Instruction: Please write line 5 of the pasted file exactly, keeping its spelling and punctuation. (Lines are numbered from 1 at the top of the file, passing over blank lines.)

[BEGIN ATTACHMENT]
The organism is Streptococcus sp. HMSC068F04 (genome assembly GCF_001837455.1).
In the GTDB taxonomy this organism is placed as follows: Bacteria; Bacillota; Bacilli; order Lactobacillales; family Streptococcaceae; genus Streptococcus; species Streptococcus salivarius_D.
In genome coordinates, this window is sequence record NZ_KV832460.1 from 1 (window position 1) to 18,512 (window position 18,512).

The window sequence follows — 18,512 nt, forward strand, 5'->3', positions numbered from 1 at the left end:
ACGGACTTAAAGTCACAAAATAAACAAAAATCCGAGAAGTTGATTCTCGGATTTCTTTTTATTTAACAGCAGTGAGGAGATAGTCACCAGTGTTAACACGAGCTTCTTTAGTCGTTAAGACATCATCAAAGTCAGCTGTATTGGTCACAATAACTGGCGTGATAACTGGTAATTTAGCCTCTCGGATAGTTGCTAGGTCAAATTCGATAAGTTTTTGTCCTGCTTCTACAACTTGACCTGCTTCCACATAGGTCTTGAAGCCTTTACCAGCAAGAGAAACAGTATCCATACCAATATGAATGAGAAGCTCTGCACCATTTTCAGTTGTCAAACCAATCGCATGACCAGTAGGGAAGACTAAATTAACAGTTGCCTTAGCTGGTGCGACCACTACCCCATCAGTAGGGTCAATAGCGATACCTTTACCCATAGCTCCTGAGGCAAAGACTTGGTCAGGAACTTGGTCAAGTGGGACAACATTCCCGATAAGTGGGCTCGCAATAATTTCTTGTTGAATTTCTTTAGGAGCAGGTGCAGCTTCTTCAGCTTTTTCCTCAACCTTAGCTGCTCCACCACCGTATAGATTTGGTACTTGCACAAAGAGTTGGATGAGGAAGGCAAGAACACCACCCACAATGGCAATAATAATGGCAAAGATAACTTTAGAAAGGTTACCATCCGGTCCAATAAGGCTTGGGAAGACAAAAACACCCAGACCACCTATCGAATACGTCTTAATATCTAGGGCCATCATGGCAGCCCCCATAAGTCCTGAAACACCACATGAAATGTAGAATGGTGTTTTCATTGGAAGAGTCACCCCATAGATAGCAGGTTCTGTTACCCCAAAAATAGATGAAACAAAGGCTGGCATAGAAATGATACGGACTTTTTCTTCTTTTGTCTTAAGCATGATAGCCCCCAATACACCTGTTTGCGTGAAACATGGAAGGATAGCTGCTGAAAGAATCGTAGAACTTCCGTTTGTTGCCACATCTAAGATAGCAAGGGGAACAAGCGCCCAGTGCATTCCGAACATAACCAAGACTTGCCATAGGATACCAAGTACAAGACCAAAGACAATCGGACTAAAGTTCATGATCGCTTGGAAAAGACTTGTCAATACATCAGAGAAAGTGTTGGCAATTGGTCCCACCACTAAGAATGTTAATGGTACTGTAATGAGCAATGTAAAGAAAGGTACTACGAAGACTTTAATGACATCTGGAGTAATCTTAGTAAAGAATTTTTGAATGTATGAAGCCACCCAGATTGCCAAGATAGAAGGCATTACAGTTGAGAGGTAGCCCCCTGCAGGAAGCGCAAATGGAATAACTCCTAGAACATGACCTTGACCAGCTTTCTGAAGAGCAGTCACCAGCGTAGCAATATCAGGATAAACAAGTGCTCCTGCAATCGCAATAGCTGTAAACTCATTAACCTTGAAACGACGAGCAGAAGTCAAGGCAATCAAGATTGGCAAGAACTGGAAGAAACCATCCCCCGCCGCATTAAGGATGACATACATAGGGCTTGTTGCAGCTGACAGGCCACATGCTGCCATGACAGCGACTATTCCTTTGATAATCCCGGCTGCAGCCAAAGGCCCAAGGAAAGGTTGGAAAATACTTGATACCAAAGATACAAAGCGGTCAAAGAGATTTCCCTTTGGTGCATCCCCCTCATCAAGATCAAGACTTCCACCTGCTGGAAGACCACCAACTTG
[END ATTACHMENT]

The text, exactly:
ACGGACTTAAAGTCACAAAATAAACAAAAATCCGAGAAGTTGATTCTCGGATTTCTTTTTATTTAACAGCAGTGAGGAGATAGTCACCAGTGTTAACACGAGCTTCTTTAGTCGTTAAGACATCATCAAAGTCAGCTGTATTGGTCACAATAACTGGCGTGATAACTGGTAATTTAGCCTCTCGGATAGTTGCTAGGTCAAATTCGATAAGTTTTTGTCCTGCTTCTACAACTTGACCTGCTTCCACATAGGTCTTGAAGCCTTTACCAGCAAGAGAAACAGTATCCATACCAATATGAATGAGAAGCTCTGCACCATTTTCAGTTGTCAAACCAATCGCATGACCAGTAGGGAAGACTAAATTAACAGTTGCCTTAGCTGGTGCGACCACTACCCCATCAGTAGGGTCAATAGCGATACCTTTACCCATAGCTCCTGAGGCAAAGACTTGGTCAGGAACTTGGTCAAGTGGGACAACATTCCCGATAAGTGGGCTCGCAATAATTTCTTGTTGAATTTCTTTAGGAGCAGGTGCAGCTTCTTCAGCTTTTTCCTCAACCTTAGCTGCTCCACCACCGTATAGATTTGGTACTTGCACAAAGAGTTGGATGAGGAAGGCAAGAACACCACCCACAATGGCAATAATAATGGCAAAGATAACTTTAGAAAGGTTACCATCCGGTCCAATAAGGCTTGGGAAGACAAAAACACCCAGACCACCTATCGAATACGTCTTAATATCTAGGGCCATCATGGCAGCCCCCATAAGTCCTGAAACACCACATGAAATGTAGAATGGTGTTTTCATTGGAAGAGTCACCCCATAGATAGCAGGTTCTGTTACCCCAAAAATAGATGAAACAAAGGCTGGCATAGAAATGATACGGACTTTTTCTTCTTTTGTCTTAAGCATGATAGCCCCCAATACACCTGTTTGCGTGAAACATGGAAGGATAGCTGCTGAAAGAATCGTAGAACTTCCGTTTGTTGCCACATCTAAGATAGCAAGGGGAACAAGCGCCCAGTGCATTCCGAACATAACCAAGACTTGCCATAGGATACCAAGTACAAGACCAAAGACAATCGGACTAAAGTTCATGATCGCTTGGAAAAGACTTGTCAATACATCAGAGAAAGTGTTGGCAATTGGTCCCACCACTAAGAATGTTAATGGTACTGTAATGAGCAATGTAAAGAAAGGTACTACGAAGACTTTAATGACATCTGGAGTAATCTTAGTAAAGAATTTTTGAATGTATGAAGCCACCCAGATTGCCAAGATAGAAGGCATTACAGTTGAGAGGTAGCCCCCTGCAGGAAGCGCAAATGGAATAACTCCTAGAACATGACCTTGACCAGCTTTCTGAAGAGCAGTCACCAGCGTAGCAATATCAGGATAAACAAGTGCTCCTGCAATCGCAATAGCTGTAAACTCATTAACCTTGAAACGACGAGCAGAAGTCAAGGCAATCAAGATTGGCAAGAACTGGAAGAAACCATCCCCCGCCGCATTAAGGATGACATACATAGGGCTTGTTGCAGCTGACAGGCCACATGCTGCCATGACAGCGACTATTCCTTTGATAATCCCGGCTGCAGCCAAAGGCCCAAGGAAAGGTTGGAAAATACTTGATACCAAAGATACAAAGCGGTCAAAGAGATTTCCCTTTGGTGCATCCCCCTCATCAAGATCAAGACTTCCACCTGCTGGAAGACCACCAACTTG